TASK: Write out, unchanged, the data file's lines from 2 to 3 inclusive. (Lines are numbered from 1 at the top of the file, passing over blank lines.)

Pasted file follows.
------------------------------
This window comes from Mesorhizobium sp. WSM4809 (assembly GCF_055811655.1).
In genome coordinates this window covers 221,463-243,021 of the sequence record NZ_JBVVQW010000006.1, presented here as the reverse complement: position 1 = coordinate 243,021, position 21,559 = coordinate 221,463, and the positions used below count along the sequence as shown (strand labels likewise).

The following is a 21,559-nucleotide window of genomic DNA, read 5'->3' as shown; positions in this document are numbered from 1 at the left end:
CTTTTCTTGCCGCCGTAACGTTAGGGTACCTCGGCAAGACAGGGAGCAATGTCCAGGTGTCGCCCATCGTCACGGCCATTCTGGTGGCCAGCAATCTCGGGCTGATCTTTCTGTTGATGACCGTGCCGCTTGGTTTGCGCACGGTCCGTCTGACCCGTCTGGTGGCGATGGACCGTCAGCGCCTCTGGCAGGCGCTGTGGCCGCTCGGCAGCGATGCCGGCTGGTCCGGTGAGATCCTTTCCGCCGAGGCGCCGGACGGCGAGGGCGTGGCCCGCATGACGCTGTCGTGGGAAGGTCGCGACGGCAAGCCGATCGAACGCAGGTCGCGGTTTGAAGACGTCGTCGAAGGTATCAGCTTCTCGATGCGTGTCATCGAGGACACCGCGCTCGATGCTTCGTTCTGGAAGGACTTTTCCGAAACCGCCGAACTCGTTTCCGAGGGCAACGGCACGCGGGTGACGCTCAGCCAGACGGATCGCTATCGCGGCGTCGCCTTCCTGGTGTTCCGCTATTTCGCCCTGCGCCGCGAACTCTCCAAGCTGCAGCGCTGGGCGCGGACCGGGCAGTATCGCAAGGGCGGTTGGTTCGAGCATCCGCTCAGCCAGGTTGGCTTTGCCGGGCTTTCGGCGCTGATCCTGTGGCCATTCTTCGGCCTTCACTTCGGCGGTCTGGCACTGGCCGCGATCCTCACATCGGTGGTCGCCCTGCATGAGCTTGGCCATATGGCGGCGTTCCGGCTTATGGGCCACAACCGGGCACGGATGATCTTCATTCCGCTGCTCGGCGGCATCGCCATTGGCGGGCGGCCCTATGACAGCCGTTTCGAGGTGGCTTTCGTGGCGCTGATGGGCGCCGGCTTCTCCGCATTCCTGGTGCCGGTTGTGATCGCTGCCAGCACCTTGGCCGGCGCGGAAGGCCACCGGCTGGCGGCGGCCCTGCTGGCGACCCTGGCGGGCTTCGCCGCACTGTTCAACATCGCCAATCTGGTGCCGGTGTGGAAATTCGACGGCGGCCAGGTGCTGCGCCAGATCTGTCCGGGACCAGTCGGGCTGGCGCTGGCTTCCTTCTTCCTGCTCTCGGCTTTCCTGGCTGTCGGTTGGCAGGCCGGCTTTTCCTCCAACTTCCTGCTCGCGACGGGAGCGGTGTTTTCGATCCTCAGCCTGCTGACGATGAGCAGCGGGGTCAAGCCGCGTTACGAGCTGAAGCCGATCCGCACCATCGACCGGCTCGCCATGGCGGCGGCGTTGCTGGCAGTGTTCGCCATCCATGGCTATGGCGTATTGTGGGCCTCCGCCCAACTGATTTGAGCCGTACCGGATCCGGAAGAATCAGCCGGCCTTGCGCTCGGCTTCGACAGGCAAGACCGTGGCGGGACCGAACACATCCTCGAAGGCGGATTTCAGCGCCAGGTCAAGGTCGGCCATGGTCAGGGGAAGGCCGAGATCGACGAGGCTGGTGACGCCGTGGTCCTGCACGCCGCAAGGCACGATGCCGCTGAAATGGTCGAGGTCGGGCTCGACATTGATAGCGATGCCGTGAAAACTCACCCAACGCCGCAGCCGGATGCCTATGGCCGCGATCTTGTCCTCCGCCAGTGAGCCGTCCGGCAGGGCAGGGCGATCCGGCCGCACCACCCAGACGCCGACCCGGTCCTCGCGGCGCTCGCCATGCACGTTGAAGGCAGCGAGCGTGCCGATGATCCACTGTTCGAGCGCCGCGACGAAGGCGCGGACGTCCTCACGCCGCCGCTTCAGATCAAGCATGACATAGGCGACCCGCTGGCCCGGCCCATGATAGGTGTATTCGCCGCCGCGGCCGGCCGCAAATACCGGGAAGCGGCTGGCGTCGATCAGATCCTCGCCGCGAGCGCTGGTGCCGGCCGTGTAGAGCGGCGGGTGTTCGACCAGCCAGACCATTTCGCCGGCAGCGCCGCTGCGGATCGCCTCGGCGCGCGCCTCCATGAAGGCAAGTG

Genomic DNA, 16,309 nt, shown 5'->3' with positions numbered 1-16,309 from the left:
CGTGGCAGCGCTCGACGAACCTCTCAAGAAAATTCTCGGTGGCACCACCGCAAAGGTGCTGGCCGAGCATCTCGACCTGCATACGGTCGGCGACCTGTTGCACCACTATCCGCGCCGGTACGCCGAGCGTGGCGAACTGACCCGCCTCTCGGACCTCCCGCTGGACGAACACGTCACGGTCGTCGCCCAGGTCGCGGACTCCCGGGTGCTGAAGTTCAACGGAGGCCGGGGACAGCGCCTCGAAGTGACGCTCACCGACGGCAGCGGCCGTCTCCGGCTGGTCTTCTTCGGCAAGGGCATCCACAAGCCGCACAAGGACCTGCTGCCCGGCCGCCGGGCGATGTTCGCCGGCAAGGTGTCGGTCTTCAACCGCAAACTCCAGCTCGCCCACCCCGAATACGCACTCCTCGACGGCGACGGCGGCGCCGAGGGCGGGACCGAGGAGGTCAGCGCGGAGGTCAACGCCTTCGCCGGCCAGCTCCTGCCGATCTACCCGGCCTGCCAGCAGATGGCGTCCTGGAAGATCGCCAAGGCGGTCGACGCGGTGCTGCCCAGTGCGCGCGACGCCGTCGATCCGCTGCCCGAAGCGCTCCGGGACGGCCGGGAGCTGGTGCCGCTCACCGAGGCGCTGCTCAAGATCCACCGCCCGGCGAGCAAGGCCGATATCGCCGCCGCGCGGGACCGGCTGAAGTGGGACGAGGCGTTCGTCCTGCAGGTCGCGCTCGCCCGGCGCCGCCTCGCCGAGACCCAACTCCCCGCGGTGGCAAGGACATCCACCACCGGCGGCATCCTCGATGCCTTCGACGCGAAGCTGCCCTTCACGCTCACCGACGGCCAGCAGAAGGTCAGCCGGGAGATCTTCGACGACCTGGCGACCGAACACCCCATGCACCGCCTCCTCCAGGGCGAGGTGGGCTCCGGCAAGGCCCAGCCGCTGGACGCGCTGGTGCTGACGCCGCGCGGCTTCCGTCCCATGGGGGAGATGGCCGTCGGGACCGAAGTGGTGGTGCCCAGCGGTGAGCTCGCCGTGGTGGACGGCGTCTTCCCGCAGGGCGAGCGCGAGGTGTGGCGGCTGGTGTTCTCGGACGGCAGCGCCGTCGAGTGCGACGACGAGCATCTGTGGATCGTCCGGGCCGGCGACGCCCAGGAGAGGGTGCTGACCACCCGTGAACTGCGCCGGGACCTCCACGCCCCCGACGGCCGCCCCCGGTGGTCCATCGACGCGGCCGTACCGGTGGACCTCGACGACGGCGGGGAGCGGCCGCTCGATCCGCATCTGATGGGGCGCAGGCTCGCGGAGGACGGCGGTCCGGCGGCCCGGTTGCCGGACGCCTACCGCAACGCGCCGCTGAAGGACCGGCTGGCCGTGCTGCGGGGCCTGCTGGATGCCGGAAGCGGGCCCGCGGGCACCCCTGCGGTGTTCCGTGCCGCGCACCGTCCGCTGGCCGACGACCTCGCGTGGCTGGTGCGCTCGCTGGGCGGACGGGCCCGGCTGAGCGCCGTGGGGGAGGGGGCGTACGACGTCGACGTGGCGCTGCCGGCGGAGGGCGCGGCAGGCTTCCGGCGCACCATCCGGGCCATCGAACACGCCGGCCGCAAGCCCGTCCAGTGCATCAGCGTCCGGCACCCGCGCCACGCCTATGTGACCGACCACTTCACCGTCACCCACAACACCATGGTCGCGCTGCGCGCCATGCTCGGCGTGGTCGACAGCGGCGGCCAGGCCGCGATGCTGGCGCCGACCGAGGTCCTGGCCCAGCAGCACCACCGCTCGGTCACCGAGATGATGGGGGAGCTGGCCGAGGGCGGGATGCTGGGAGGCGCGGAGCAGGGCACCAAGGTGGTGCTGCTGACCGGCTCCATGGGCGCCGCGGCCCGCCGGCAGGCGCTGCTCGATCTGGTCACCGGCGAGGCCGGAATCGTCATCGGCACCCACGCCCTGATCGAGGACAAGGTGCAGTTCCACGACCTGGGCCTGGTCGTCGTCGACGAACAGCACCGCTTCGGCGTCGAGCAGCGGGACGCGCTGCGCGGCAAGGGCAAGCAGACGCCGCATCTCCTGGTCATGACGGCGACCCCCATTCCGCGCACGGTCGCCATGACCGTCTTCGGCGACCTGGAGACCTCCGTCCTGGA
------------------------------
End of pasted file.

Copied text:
In genome coordinates this window covers 221,463-243,021 of the sequence record NZ_JBVVQW010000006.1, presented here as the reverse complement: position 1 = coordinate 243,021, position 21,559 = coordinate 221,463, and the positions used below count along the sequence as shown (strand labels likewise).

The following is a 21,559-nucleotide window of genomic DNA, read 5'->3' as shown; positions in this document are numbered from 1 at the left end: